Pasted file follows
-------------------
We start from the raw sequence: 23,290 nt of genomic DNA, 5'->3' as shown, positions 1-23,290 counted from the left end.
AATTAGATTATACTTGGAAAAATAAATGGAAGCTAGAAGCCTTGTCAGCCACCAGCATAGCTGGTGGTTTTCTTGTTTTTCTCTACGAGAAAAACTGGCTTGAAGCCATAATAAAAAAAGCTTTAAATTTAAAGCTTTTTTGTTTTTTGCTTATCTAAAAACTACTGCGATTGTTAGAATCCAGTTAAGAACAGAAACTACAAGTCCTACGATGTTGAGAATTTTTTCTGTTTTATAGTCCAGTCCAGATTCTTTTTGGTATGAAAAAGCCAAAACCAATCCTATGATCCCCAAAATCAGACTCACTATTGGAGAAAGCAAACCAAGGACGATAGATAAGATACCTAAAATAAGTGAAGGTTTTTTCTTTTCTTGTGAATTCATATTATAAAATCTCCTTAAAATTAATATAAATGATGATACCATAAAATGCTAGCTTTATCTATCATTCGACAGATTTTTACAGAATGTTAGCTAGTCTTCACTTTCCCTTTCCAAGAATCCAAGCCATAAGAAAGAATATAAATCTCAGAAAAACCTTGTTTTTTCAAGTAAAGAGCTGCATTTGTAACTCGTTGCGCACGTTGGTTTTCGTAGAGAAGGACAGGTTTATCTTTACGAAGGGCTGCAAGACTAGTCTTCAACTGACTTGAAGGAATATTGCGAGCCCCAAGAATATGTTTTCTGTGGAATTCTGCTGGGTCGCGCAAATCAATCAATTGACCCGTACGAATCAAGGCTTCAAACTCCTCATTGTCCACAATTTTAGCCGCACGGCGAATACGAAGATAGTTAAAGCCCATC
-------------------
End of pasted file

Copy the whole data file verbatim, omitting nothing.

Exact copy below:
We start from the raw sequence: 23,290 nt of genomic DNA, 5'->3' as shown, positions 1-23,290 counted from the left end.
AATTAGATTATACTTGGAAAAATAAATGGAAGCTAGAAGCCTTGTCAGCCACCAGCATAGCTGGTGGTTTTCTTGTTTTTCTCTACGAGAAAAACTGGCTTGAAGCCATAATAAAAAAAGCTTTAAATTTAAAGCTTTTTTGTTTTTTGCTTATCTAAAAACTACTGCGATTGTTAGAATCCAGTTAAGAACAGAAACTACAAGTCCTACGATGTTGAGAATTTTTTCTGTTTTATAGTCCAGTCCAGATTCTTTTTGGTATGAAAAAGCCAAAACCAATCCTATGATCCCCAAAATCAGACTCACTATTGGAGAAAGCAAACCAAGGACGATAGATAAGATACCTAAAATAAGTGAAGGTTTTTTCTTTTCTTGTGAATTCATATTATAAAATCTCCTTAAAATTAATATAAATGATGATACCATAAAATGCTAGCTTTATCTATCATTCGACAGATTTTTACAGAATGTTAGCTAGTCTTCACTTTCCCTTTCCAAGAATCCAAGCCATAAGAAAGAATATAAATCTCAGAAAAACCTTGTTTTTTCAAGTAAAGAGCTGCATTTGTAACTCGTTGCGCACGTTGGTTTTCGTAGAGAAGGACAGGTTTATCTTTACGAAGGGCTGCAAGACTAGTCTTCAACTGACTTGAAGGAATATTGCGAGCCCCAAGAATATGTTTTCTGTGGAATTCTGCTGGGTCGCGCAAATCAATCAATTGACCCGTACGAATCAAGGCTTCAAACTCCTCATTGTCCACAATTTTAGCCGCACGGCGAATACGAAGATAGTTAAAGCCCATC